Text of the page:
As Martha points out they are required to be licensed in my state. Every year the company has an independent audit as well. Only loans in first position are taken, and only when there is substantial equity.

All in all, I have been very pleased and happy bringing in my 9-12% returns with minimal risk.

Another nice thing with the fund is that when the interest rates go up, so do my returns!

Quote:
Originally Posted by chinaco
What happens if a the borrower defaults. Who pays for all of the legal bills, evictions, real estate agents fees, re taxes, etc...

And who takes care of the handling of the property if it defaults? The Bank?

If you have a 40% cushion on the value of the property you may be protected.

I like the idea of investing in a pool of loans for diversification.


Anybody have any info on this type of investment
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Re: Alternative investment: Private mortgage loans
Old 03-19-2007, 09:46 AM   #31
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Re: Alternative investment: Private mortgage loans

I get uneasy whenever I hear about people looking at second trusts and similar "real estate" investments. Especially with subordinate loans, in the case of a foreclosure, they often become worthless. I tend to the pessimist, so I think the mortgage & real estate problem may get a bit worse. Uncle Sam does bail a lot of folks out, but that'll have to stop somewhere. You may want to concentrate on Federally insured interest generating investments, like I do, if you want highest safety.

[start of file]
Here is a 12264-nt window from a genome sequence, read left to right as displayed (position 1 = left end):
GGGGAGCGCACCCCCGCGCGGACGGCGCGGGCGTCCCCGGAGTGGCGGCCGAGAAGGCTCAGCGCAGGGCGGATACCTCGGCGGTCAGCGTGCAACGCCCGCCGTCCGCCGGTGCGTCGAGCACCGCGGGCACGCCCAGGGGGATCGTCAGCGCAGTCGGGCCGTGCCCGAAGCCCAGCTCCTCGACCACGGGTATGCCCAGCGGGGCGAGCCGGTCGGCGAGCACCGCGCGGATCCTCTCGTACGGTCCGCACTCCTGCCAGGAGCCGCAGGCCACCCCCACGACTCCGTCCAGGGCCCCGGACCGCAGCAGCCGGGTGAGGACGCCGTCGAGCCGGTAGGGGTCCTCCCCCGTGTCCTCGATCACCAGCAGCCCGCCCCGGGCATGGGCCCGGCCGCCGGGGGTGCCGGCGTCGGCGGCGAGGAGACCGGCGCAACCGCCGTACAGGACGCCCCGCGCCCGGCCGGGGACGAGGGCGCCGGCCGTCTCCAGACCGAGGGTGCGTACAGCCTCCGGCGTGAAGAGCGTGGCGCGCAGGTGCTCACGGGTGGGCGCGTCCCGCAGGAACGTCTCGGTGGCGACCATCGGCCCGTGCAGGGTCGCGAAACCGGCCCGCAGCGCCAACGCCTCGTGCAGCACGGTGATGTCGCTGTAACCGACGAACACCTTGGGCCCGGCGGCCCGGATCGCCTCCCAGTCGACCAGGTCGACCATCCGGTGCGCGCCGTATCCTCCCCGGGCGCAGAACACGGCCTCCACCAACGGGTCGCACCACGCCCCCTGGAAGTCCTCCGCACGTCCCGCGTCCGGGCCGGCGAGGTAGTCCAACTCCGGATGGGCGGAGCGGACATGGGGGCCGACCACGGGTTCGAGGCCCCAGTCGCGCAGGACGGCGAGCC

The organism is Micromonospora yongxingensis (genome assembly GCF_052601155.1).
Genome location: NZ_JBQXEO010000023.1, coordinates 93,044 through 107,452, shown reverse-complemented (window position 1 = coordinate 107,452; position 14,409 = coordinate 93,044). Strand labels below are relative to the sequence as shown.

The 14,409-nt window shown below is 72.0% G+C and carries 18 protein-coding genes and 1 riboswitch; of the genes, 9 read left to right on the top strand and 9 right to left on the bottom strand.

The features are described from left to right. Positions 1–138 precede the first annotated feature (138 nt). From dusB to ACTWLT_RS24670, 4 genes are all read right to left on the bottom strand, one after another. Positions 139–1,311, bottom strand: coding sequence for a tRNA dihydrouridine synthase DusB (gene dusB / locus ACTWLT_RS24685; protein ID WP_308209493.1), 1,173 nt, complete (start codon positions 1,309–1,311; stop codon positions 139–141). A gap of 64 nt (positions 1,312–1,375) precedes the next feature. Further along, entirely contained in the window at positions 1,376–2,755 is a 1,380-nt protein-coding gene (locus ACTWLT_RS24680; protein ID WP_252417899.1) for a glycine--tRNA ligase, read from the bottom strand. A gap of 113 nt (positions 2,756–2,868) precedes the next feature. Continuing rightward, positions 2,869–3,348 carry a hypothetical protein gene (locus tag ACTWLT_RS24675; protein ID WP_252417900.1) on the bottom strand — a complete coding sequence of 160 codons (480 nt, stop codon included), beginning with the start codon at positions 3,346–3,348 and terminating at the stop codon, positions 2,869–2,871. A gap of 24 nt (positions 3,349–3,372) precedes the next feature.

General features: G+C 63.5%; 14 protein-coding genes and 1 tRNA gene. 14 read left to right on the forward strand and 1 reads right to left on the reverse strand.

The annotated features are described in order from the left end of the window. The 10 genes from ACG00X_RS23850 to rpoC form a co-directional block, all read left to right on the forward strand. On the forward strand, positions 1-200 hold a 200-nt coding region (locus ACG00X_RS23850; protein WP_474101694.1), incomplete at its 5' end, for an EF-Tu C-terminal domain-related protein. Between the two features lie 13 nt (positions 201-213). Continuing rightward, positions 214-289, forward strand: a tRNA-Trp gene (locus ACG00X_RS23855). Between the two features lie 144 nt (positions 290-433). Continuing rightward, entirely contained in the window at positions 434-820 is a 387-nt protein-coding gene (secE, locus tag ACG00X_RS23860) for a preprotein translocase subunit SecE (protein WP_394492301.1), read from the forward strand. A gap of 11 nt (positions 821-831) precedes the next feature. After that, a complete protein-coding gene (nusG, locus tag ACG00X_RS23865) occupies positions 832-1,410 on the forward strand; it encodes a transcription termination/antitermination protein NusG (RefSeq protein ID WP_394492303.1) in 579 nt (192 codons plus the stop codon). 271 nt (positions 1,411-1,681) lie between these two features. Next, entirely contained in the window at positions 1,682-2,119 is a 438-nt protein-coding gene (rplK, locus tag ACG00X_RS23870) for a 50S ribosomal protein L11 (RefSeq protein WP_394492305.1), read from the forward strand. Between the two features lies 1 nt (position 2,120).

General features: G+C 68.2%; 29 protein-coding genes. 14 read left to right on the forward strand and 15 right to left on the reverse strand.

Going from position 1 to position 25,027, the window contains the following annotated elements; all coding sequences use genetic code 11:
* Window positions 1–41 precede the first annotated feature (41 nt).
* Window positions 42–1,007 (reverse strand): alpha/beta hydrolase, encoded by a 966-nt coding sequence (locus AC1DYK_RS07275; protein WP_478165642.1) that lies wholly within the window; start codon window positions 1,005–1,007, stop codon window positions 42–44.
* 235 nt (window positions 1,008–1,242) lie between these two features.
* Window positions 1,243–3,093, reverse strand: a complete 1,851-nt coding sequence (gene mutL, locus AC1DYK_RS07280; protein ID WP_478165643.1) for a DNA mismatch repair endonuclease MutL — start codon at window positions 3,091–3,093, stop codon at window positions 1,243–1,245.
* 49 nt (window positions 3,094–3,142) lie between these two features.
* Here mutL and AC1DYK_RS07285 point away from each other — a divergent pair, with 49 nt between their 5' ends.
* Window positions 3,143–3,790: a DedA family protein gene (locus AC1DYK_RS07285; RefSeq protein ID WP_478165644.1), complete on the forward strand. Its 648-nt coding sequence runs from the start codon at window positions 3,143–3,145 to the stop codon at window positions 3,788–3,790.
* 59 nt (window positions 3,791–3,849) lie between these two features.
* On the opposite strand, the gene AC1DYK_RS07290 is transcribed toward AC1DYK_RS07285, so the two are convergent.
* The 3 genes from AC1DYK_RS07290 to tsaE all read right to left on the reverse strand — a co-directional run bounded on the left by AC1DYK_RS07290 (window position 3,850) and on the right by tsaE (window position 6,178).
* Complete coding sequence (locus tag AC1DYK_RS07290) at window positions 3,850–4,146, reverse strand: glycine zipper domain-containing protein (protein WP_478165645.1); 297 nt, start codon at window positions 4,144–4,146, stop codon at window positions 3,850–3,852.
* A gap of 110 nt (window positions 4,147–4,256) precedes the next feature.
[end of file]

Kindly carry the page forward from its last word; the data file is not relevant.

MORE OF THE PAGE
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Re: Alternative investment: Private mortgage loans
Old 03-19-2007, 11:03 AM   #32
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Re: Alternative investment: Private mortgage loans

Quote:
Originally Posted by Peaceful_Warrior
In my case, since I work with a 'fund' of these loans, the the company I am investing with handles all of the legal stuff. If it defaults, they sell it themselves.

They do require you to be accredited, as Martha points out, and they also are required to be licensed. Every year the company has an independent audit as well. Only loans in first position are taken, and only when there is substantial equity....
This sounds a lot like what my Mom did a bit of - she would buy "shares" of the loan company's loans and if default occurred the loan company handled the legal stuff and sold the property. Sounds like Peacefull's company is doing variable rate higher interest loans, Mom's (and our's) are fixed. When I compared, the interest on the loans we are making was about a point higher than the "share" type at the company Mom used.